For years, leadership pundits, authors, teachers, and experts have created complex and often too detailed job descriptions that confuse a leader as to what his or her ultimate role is within an organization. In the last chapter, I presented three areas where leaders tend to overmanage so that you may become more aware of when you're off track in vital leadership responsibilities. In the vein of keeping it simple (after all, it's not rocket science), I want to break those three roles down into one simple word that I believe may be the best one-word definition of a leader's role within an organization—catalyst.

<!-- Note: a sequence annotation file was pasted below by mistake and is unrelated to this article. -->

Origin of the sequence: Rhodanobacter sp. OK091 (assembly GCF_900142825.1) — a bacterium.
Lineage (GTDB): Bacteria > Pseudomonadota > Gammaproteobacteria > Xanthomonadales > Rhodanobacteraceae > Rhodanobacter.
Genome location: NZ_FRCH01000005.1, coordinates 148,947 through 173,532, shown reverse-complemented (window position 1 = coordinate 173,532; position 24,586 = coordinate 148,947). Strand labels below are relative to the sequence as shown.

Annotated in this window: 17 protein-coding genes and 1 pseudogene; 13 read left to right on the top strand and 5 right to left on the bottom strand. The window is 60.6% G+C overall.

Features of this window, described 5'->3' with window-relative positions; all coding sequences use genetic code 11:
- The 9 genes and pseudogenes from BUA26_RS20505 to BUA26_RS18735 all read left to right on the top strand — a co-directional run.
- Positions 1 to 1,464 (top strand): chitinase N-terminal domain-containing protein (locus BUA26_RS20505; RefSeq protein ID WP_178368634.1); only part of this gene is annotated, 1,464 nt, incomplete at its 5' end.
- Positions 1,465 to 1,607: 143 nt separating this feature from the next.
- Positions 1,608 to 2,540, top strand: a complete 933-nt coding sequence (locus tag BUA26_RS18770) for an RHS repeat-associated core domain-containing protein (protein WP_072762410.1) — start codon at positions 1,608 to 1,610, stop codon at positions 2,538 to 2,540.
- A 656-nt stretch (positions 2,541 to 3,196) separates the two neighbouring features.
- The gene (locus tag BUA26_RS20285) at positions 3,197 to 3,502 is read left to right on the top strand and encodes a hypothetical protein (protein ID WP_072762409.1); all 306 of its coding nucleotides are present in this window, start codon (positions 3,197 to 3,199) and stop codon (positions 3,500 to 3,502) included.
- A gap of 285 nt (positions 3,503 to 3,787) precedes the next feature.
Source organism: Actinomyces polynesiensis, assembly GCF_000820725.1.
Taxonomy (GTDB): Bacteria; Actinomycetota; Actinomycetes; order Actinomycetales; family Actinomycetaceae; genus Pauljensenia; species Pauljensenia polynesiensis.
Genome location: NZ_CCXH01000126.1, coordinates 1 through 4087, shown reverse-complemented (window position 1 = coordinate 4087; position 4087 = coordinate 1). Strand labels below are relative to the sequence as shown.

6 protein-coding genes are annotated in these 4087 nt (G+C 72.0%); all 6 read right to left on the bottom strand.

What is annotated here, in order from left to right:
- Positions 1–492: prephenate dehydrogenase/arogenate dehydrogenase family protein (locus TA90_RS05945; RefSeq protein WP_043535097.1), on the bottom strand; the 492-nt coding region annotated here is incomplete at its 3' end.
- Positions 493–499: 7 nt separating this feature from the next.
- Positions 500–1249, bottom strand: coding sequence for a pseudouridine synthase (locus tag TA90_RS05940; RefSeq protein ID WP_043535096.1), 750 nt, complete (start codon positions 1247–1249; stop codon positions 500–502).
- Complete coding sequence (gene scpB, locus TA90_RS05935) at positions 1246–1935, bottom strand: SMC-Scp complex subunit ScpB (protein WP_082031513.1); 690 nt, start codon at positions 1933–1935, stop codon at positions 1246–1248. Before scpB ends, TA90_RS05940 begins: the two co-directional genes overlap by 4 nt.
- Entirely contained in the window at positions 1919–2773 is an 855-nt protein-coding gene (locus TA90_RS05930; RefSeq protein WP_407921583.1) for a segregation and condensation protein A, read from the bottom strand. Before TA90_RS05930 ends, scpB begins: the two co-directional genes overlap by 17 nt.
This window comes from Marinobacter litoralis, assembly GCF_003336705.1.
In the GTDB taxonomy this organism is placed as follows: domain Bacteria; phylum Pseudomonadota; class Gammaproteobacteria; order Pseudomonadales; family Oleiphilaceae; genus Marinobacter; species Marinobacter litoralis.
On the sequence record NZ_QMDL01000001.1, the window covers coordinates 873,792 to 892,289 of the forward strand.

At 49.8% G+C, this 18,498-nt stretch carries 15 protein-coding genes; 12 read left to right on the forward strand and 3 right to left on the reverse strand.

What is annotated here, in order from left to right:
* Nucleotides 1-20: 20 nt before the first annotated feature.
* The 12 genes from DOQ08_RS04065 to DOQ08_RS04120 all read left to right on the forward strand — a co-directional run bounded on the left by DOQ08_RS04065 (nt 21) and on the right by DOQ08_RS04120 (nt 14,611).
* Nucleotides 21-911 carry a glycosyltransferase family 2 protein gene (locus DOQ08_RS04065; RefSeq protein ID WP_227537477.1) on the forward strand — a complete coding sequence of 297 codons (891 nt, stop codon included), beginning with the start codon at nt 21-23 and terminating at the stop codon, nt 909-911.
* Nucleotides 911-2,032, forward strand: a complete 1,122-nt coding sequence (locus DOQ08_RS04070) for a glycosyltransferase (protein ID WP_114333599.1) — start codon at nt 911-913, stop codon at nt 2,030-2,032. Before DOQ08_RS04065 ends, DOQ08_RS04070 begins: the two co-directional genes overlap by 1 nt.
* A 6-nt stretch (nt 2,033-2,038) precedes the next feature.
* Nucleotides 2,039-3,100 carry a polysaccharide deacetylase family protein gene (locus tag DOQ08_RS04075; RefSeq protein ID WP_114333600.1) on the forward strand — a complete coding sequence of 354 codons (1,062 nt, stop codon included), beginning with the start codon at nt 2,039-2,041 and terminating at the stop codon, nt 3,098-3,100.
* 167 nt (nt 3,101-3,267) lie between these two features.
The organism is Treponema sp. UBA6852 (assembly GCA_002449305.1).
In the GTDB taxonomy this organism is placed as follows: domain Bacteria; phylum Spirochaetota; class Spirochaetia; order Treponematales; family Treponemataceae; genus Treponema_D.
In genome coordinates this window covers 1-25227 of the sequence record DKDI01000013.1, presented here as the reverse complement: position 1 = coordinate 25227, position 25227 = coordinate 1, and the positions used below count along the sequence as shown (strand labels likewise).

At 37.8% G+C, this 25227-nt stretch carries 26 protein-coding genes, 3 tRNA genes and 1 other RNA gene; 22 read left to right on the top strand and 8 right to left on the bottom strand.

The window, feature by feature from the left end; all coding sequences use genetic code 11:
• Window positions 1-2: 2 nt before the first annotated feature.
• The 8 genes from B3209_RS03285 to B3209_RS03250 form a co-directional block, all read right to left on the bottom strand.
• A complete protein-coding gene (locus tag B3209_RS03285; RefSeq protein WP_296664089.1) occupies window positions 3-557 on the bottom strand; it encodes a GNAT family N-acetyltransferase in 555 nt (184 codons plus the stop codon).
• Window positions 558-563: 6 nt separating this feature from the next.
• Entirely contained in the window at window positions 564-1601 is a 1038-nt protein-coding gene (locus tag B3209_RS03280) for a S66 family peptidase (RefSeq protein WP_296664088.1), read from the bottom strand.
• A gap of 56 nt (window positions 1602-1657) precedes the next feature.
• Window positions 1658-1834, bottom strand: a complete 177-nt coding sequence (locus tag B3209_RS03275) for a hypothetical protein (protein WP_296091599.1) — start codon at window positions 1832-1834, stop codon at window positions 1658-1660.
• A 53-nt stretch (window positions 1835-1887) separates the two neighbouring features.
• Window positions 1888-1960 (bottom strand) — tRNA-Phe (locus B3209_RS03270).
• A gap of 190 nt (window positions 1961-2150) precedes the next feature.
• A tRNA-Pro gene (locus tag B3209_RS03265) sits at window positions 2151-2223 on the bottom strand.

The Leader as a Catalyst!
The dictionary defines catalyst as “a person or thing that precipitates an event or change” (Dictionary.com, n.d.). Rarely does such an economy of words so accurately describe the expected role of a leader day in, day out. The bottom line is this: Leaders get paid to execute and to make things happen both personally and through each team member. No high-value leader goes to work each day to wait for something to happen, to watch it happen, or to wonder at day's end, “What happened?” Unfortunately, many low-value leaders routinely perform in this manner, by waiting until time is about to run out to find some heart, guts, or urgency or demonstrate true leadership (stretching, staying in the trenches, and changing before they have to). In fact, many organizations are burdened with at least one or two ...